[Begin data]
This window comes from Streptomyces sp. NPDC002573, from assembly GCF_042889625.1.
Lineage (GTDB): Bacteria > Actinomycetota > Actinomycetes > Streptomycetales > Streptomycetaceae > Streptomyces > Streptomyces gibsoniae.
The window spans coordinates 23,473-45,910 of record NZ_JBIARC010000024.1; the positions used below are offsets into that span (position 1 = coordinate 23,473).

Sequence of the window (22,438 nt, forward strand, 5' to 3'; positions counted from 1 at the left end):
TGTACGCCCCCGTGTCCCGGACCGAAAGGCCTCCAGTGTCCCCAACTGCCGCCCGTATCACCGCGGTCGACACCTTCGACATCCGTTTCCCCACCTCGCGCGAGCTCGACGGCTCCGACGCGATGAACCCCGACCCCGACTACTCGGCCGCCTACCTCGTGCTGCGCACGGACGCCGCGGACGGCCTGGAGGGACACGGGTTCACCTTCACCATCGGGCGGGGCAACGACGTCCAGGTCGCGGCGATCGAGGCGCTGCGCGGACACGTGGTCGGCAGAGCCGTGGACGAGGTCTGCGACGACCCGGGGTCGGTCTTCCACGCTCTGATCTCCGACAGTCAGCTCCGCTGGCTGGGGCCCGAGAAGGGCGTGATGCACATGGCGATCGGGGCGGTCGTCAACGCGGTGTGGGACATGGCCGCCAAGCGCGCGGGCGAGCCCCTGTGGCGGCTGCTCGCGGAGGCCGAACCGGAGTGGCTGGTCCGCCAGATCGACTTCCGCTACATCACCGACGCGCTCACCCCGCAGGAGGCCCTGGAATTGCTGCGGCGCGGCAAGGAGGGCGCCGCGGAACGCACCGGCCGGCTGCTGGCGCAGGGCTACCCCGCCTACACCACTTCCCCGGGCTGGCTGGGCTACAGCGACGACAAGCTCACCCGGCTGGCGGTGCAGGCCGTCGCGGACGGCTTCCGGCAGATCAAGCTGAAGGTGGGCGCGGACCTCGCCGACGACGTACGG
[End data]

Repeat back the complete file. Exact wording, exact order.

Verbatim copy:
This window comes from Streptomyces sp. NPDC002573, from assembly GCF_042889625.1.
Lineage (GTDB): Bacteria > Actinomycetota > Actinomycetes > Streptomycetales > Streptomycetaceae > Streptomyces > Streptomyces gibsoniae.
The window spans coordinates 23,473-45,910 of record NZ_JBIARC010000024.1; the positions used below are offsets into that span (position 1 = coordinate 23,473).

Sequence of the window (22,438 nt, forward strand, 5' to 3'; positions counted from 1 at the left end):
TGTACGCCCCCGTGTCCCGGACCGAAAGGCCTCCAGTGTCCCCAACTGCCGCCCGTATCACCGCGGTCGACACCTTCGACATCCGTTTCCCCACCTCGCGCGAGCTCGACGGCTCCGACGCGATGAACCCCGACCCCGACTACTCGGCCGCCTACCTCGTGCTGCGCACGGACGCCGCGGACGGCCTGGAGGGACACGGGTTCACCTTCACCATCGGGCGGGGCAACGACGTCCAGGTCGCGGCGATCGAGGCGCTGCGCGGACACGTGGTCGGCAGAGCCGTGGACGAGGTCTGCGACGACCCGGGGTCGGTCTTCCACGCTCTGATCTCCGACAGTCAGCTCCGCTGGCTGGGGCCCGAGAAGGGCGTGATGCACATGGCGATCGGGGCGGTCGTCAACGCGGTGTGGGACATGGCCGCCAAGCGCGCGGGCGAGCCCCTGTGGCGGCTGCTCGCGGAGGCCGAACCGGAGTGGCTGGTCCGCCAGATCGACTTCCGCTACATCACCGACGCGCTCACCCCGCAGGAGGCCCTGGAATTGCTGCGGCGCGGCAAGGAGGGCGCCGCGGAACGCACCGGCCGGCTGCTGGCGCAGGGCTACCCCGCCTACACCACTTCCCCGGGCTGGCTGGGCTACAGCGACGACAAGCTCACCCGGCTGGCGGTGCAGGCCGTCGCGGACGGCTTCCGGCAGATCAAGCTGAAGGTGGGCGCGGACCTCGCCGACGACGTACGG